08 Mar 2013
MSers with untreated, early, RRMS (McDonald, n = 334) were randomized 1:1:1 to subcutaneous interferon beta-1a (IFNB-1a), or alemtuzumab 12 mg or 24 mg. Visual contrast sensitivity was measured for each eye at 
21 Mar 2013
“My second poster at the AAN today. This shows that compared to interferon-beta, alemtuzumab treatment more than doubles your chances of noticing some improvement in neurological function.” 
12 Feb 2013
#MSBlog: Alemtuzumab increases your chances of sustained or confirmed disability improvement compared to interferon-beta. “Apologies for putting this poster up so late; it is from the Neuroimmunology Meeting in Porto a 
03 Dec 2012
Alemtuzumab is a humanized monoclonal antibody that is administered daily for 5 days, and then no further therapy is required for 12 months. It causes rapid and prolonged lymphocyte depletion; the consequent homeostatic 
01 Nov 2012
Cole et al. Alemtuzumab for patients with relapsing multiple sclerosis after disease-modifying therapy: a randomised controlled phase 3 trial. The Lancet, Early Online Publication, 1 November 2012 
26 Mar 2012
OBJECTIVE: To report the long-term safety and efficacy results from CAMMS223 comparing alemtuzumab with interferon β-1a in early, active relapsing-remitting multiple sclerosis (RRMS). What are the long-term effects of 
08 Nov 2012
The purpose of the CAM-THY trial is to try and prevent side effects of alemtuzumab (formerly known as Campath-1h). Although alemtuzumab is an effective treatment of MS, it has side effects; in particular 1 in 3 MSers develop 
28 Oct 2012
“The aim of this presentation was to present the phase 3 trial data on Alemtuzumab in early RRMS as a therapeutic strategy that probably works by depleting circulating lymphocytes. The slides may be a little complicated as 
28 Aug 2012
In response to a comment yesterday about alemtuzumab being a social phenomenon I did some on-line research using Google Trends to compare alemtuzumab to CCSVI. Methods: I used the search terms alemtuzumab, 
20 Aug 2012
This means that alemtuzumab will no longer be available as a licensed product in the UK once existing supplies run out. This action is not being taken for any reasons related to product safety, efficacy or supply, but as part of 
21 Aug 2012
“Yesterday’s post on the withdrawal of alemtuzumab to prevent off-license use of the oncology version of alemtuzumab (Mabcampath) resulted in a flurry of discussion and criticism. With some of the latter occurring off-line.
20 Jan 2012
As you know alemtuzumab or campath-1h has remarkable efficacy in relapsing MS. In clinical trials and off-label use in MS, alemtuzumab has been administered intravenously (IV). Alemtuzumab is approved for chronic 
20 Dec 2012
OBJECTIVE: Alemtuzumab is potentially a highly effective treatment for relapsing multiple sclerosis (MS) acting via complement-mediated lysis of circulating lymphocytes. Variability in post-treatment lymphocyte recovery time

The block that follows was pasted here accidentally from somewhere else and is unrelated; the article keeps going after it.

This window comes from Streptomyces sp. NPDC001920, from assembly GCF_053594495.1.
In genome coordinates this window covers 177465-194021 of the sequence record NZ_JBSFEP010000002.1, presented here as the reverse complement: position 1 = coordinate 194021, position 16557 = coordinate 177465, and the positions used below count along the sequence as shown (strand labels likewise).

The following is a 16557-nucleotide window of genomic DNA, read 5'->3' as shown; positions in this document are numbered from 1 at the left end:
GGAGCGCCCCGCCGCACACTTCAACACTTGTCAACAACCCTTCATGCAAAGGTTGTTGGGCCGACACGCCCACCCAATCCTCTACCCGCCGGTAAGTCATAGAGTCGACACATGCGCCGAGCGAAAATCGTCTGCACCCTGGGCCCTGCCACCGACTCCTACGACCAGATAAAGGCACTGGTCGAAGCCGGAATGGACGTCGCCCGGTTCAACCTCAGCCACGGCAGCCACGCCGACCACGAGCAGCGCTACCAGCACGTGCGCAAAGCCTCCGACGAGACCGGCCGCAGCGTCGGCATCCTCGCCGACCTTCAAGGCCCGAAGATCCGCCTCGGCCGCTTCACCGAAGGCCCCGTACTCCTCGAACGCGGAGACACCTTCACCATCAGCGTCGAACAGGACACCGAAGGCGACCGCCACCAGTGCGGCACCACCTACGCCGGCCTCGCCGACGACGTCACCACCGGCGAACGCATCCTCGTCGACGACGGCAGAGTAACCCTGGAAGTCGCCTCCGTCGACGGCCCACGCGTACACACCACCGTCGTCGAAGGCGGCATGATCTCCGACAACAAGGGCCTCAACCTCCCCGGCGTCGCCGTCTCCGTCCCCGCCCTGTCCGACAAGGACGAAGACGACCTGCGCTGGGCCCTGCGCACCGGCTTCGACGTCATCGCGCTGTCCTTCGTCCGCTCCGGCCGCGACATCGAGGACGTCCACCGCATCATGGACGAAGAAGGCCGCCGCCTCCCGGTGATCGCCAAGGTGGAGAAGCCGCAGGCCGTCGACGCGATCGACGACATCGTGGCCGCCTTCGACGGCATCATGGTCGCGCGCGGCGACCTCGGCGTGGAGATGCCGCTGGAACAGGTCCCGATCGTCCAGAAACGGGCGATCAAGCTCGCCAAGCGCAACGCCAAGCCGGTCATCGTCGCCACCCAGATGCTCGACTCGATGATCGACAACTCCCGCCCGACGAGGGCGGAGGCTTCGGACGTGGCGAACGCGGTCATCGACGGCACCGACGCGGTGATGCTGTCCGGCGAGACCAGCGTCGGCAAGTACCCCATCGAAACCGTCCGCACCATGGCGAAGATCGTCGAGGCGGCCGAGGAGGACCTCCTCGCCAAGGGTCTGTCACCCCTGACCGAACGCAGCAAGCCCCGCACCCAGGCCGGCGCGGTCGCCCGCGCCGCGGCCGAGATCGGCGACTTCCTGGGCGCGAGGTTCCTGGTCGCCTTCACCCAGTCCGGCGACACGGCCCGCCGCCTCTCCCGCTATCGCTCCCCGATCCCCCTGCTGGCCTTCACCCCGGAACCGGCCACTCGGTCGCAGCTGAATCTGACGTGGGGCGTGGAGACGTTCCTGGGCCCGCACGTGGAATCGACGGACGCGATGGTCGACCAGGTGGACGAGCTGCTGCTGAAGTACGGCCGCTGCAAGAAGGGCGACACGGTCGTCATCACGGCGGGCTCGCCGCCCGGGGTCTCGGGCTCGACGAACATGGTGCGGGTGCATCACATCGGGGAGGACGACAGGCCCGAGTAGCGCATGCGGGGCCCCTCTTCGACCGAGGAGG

13 Apr 2012
Research: Alemtuzumab (formerly known as campath) limits Brain damage. Epub ahead of print: Button et al. Magnetization transfer imaging in multiple sclerosis treated with alemtuzumab. Mult Scler. 2012 Apr 5.
30 Jul 2011
“What is alemtuzumab? You may know the drug as Campath-1h. This is a powerful immuno-modulator that is given as a course of intravenous infusions. It depletes the immune system and allows it to recover. I refer to it as an 
01 Nov 2012
University of Cambridge news: New MS drug proves effective where others have failed…. Nature News Blog: MS treatment shows success in clinical trials…… Lancet editorial: Alemtuzumab for multiple sclerosis.
27 Aug 2012
It put back the cladribine application 6 months in the US and delayed the FDA decision until after the EMA decision. I believe the negative EMA decision affected the FDA’s decision. Let’s hope that Alemtuzumab does not go 
03 Oct 2011
In a phase 2 clinical trial of annual alemtuzumab for the treatment of relapsing-remitting MS, 6/216 (2.8%) patients developed immune thrombocytopenia (ITP). “Thrombocytes or platelets are the cells in the blood responsible 
21 Nov 2012
Results: Clinical and surrogate markers of inflammation were suppressed. In both the RR and SP stages of the illness, Alemtuzumab reduced the annual relapse rate (from 2.2 to 0.19 and from 0.7 to 0.001 respectively; both p 
18 Jul 2011
“This was not a negative study; Alemtuzumab is still a very promising disease-modifying therapy! The patients in this trial were less active than previously therefore the trial lacked power to detect a difference in relation to 
05 Sep 2012
Survey results: alemtuzumab’s market withdrawal. “It is clear that the majority of MSers who completed this survey disagree with Genzyme’s decision and strategy to withdraw Alemtuzumab from the market.” “The depressing 
11 Jul 2011